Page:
Skip to navigation Skip to content

Reducing ligation bias during small RNA library generation for next generation sequencing

Important information for event attendees and external visitors

coronavirus (COVID-19)In light of the most recent advice from the UK Government about stopping non-essential travel and increasing social distancing, most of our events have been rescheduled or moved to an online format.

Our sites have been placed on a restricted access condition, which means that only staff who are doing essential work can get access. All other colleagues will be working from home or staying at home even if they are unable to work remotely.

We have excellent and free to use video conference and conference call systems and are happy to make these facilities available to help you engage with us. Meetings are taking place via video conference with participants joining individually from their own locations; check with the relevant member of staff for advice.

As the situation is constantly changing, please check the UK Government and NHS websites for the latest advice and updates.

If you have any questions or concerns, please email events@hutton.ac.uk.

Seminar
9 September 2014, 10.30am: Free
at James Hutton Institute, Dundee, Invergowrie, DD25DA
for scientists, staff and any interested parties
Tamas Dalmay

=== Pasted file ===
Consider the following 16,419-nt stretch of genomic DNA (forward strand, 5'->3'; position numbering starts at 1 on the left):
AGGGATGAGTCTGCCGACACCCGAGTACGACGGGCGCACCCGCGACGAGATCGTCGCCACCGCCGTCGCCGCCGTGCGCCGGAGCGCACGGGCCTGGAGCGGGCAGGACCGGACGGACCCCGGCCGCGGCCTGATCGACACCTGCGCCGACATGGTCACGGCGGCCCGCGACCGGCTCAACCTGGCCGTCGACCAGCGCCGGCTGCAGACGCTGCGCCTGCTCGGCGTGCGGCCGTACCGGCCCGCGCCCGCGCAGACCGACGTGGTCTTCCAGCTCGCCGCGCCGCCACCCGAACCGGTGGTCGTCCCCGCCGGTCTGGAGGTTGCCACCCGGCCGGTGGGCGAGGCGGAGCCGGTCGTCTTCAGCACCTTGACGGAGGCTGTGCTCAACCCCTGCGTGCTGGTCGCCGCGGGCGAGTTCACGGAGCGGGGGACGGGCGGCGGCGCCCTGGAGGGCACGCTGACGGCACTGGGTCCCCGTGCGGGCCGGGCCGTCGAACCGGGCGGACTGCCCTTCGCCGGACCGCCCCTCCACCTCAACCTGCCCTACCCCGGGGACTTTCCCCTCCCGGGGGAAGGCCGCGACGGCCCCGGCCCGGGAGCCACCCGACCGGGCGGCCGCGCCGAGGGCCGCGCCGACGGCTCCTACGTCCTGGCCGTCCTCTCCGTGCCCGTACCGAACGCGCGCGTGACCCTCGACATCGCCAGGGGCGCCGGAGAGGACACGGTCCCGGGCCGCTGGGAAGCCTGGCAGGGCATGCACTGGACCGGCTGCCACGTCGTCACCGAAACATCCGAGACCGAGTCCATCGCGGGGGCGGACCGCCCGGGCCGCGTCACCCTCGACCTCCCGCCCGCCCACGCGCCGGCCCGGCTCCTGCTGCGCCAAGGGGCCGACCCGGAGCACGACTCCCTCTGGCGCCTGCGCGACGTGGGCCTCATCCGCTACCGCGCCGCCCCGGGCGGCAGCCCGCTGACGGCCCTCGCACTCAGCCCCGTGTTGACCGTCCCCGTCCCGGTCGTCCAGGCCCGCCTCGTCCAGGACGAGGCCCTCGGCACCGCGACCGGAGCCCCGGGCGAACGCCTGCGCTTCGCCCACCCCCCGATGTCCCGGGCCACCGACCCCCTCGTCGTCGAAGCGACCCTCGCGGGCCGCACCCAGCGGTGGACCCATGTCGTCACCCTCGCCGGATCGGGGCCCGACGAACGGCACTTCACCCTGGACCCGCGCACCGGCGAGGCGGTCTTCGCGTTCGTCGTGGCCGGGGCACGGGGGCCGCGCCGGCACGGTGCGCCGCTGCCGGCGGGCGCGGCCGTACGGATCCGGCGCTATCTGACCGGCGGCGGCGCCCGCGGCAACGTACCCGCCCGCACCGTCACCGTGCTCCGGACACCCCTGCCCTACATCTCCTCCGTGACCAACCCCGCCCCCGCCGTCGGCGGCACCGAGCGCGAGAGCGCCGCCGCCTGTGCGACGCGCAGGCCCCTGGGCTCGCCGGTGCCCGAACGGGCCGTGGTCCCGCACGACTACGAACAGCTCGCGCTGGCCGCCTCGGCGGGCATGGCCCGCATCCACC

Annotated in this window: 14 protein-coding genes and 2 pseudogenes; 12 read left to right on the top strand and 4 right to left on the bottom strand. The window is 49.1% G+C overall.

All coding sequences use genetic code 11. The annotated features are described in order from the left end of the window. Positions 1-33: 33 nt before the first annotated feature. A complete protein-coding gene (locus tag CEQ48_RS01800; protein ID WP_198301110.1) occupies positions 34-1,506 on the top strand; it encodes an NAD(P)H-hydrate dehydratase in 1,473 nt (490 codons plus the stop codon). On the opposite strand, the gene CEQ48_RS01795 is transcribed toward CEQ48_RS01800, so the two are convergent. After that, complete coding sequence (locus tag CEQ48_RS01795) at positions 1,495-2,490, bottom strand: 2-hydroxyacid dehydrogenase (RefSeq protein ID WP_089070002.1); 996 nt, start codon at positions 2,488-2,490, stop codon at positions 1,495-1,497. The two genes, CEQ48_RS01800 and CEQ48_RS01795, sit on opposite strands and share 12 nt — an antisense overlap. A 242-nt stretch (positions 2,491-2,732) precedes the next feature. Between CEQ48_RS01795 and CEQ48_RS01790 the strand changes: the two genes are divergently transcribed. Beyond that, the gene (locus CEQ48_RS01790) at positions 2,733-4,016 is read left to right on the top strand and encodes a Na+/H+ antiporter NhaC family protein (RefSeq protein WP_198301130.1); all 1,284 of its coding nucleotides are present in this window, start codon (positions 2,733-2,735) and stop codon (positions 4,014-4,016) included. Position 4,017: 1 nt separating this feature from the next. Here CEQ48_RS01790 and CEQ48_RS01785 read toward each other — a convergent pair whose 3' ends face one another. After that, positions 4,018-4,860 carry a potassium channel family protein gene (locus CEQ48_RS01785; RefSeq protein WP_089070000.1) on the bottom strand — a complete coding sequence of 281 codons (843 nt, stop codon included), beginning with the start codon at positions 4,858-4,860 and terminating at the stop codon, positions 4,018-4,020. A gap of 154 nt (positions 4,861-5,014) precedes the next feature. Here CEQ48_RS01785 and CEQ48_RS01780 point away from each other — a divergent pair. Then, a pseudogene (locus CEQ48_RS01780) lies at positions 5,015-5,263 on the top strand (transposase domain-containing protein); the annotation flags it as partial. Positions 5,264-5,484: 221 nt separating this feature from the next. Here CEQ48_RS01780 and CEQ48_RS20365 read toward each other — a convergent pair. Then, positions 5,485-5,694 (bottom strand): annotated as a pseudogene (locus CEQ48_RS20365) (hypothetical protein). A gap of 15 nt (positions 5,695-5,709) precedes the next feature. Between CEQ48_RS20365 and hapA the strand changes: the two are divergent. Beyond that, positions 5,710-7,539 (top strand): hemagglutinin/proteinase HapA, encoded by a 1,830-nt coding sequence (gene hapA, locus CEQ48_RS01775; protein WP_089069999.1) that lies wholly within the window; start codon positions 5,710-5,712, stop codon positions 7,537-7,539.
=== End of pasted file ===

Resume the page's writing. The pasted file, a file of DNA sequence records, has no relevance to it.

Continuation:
Professor Tamas Dalmay, University of East Anglia, will give this seminar titled "Reducing ligation bias during small RNA library generation for next generation sequencing" at the James Hutton Institute Dundee. This seminar will also be broadcast live to the Aberdeen site.

Abstract

Small non-coding RNAs (sRNAs) play an important role in regulating the expression of protein coding genes. Profiling sRNA expression is often the first step in understanding their biology in a given system. In the last five years next generation sequencing (NGS) of cDNA libraries of sRNAs became the standard approach of sRNA profiling. However, cDNA libraries of small RNAs for NGS are biased and we demonstrated that this is based on the ability of individual small RNAs to form stable secondary structures with the adapters. We developed an approach where adapters containing degenerated nucleotides are used for library preparation and showed that this reduces the ligation bias by allowing different sequences to form a stable structure with the pool of adapter sequences.

Biography

Tamas Dalmay graduated from the University of Budapest and obtained his PhD in molecular virology in Hungary. He moved to the UK with an EMBO fellowship in 1995 to work on the genetics of gene silencing. He is a group leader at the University of East Anglia, Norwich since 2002 where he has been working on microRNAs (miRNAs) and other non-coding short RNAs in plants and animals. He is a Professor of RNA Biology since 2012 and the Head of the School of Biological Sciences since January 2014. One of the main interests of the group is small RNA profiling and identification by next generation sequencing.

This seminar will be hosted by Dr Csaba Hornyik, Cell and Molecular Sciences.

Share our content

Share this

Tags


Printed from /events/reducing-ligation-bias-during-small-rna-library-generation-next-generation-sequencing on 13/07/20 06:55:30 AM

The James Hutton Research Institute is the result of the merger in April 2011 of MLURI and SCRI. This merger formed a new powerhouse for research into food, land use, and climate change.